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What Is Blue Ray Technology?
Today's topic comes up so frequently, albeit in a variety of different forms, that rather than attribute it to a single reader, we'll thank everyone and try to address, once and for all, "What is Blu-ray?" or "What is Blue Ray Technology?" as many of the online curious tend to express it. While Blu-ray Disc (as the format is officially known and spelled) has undoubtedly made a foothold in the consumer electronics world, it is continuing to grow, and many home theater buffs want to know more about this magic silver disc before taking the plunge.
"The successor to DVD" is one way of looking at Blu-ray, the victor in the war with former rival HD DVD is another. The simplest truth is that it is the latest consumer-available optical disc format, a means of delivering movies and other audio/video content in full 1080p high-definition on packaged media. Blu-ray hardware and software have been on the market here in the United States since 2006, but had their biggest explosion in popularity with the otherwise lackluster holiday shopping season of 2008.
Co-developed by Sony, Philips and Pioneer, Blu-ray Disc--also known as Blu-ray or simply "BD" for short--takes its name from the blue laser pickup (actually violet-colored) which reads the digital data stored on the disc. Owing to the shorter wavelength of the blue laser, data can be more densely packed on a Blu-ray than on a red-laser DVD. The data layer is also closer to the surface of a Blu-ray disc.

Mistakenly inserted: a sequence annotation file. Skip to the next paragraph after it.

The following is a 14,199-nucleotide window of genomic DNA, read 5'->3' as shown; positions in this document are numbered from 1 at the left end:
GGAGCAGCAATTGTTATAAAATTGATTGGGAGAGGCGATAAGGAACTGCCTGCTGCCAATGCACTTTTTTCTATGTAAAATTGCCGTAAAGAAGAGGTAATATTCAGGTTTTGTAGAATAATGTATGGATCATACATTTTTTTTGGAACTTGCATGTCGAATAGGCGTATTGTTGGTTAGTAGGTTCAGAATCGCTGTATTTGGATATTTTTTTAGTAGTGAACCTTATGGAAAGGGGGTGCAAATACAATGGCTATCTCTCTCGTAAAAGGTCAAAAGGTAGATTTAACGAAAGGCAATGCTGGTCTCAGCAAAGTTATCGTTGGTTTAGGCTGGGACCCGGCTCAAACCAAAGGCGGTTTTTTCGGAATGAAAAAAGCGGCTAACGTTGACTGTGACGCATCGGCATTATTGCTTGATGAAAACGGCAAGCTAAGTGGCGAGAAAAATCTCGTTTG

Storage Space... The Final Frontier
A maximum of 17 gigabytes of storage is possible on DVD, assuming dual-layer and dual-sided, although these double-sided discs never really caught on. More commonly available are the single sided DVDs which handle approximately 4.7 GB or 8.5 GB for single and dual layered discs, respectively.
To fit an entire full-length high definition feature film onto a five-inch disc along with plenty of special features, Blu-ray generally uses one of two approved video compression schemes, or codecs. AVC ("Advanced Video Coding"), a sophisticated flavor of MPEG-4, is a more efficient version of the common MPEG-2 video compression found on DVDs and elsewhere. Put another way, a properly authored AVC file can deliver superior video quality at lower bitrates than previously possible, an ideal combination for the convenience of Blu-ray discs while meeting the expectations of high-definition. The other option is VC-1, a video format co-developed by Microsoft, a variation upon their Windows Media Video codec which offers high compression but minimal signal loss in the encode/decode process. Both of these formats are options for the studios when creating their Blu-ray discs, and most of us uber-geeks here at Big Picture Big Sound have personally reviewed both AVC- and VC-1-encoded discs and each codec is capable of producing excellent results when implemented properly.
When content such as the pre-existing bonus features from a DVD release are simply ported over to Blu-ray in standard definition, they are presented in the original MPEG-2 format. All Blu-ray players are fully backward compatible to support DVD, and most players, except the very early ones, support CD playback as well. Blu-ray players also generally perform "upconversion" of 480p standard-definition DVDs to quasi-HD levels, with varying degrees of success, all the way up to 1080p resolution. A good Blu-ray player can make regular DVDs look pretty darn good.
Big Picture... BIG SOUND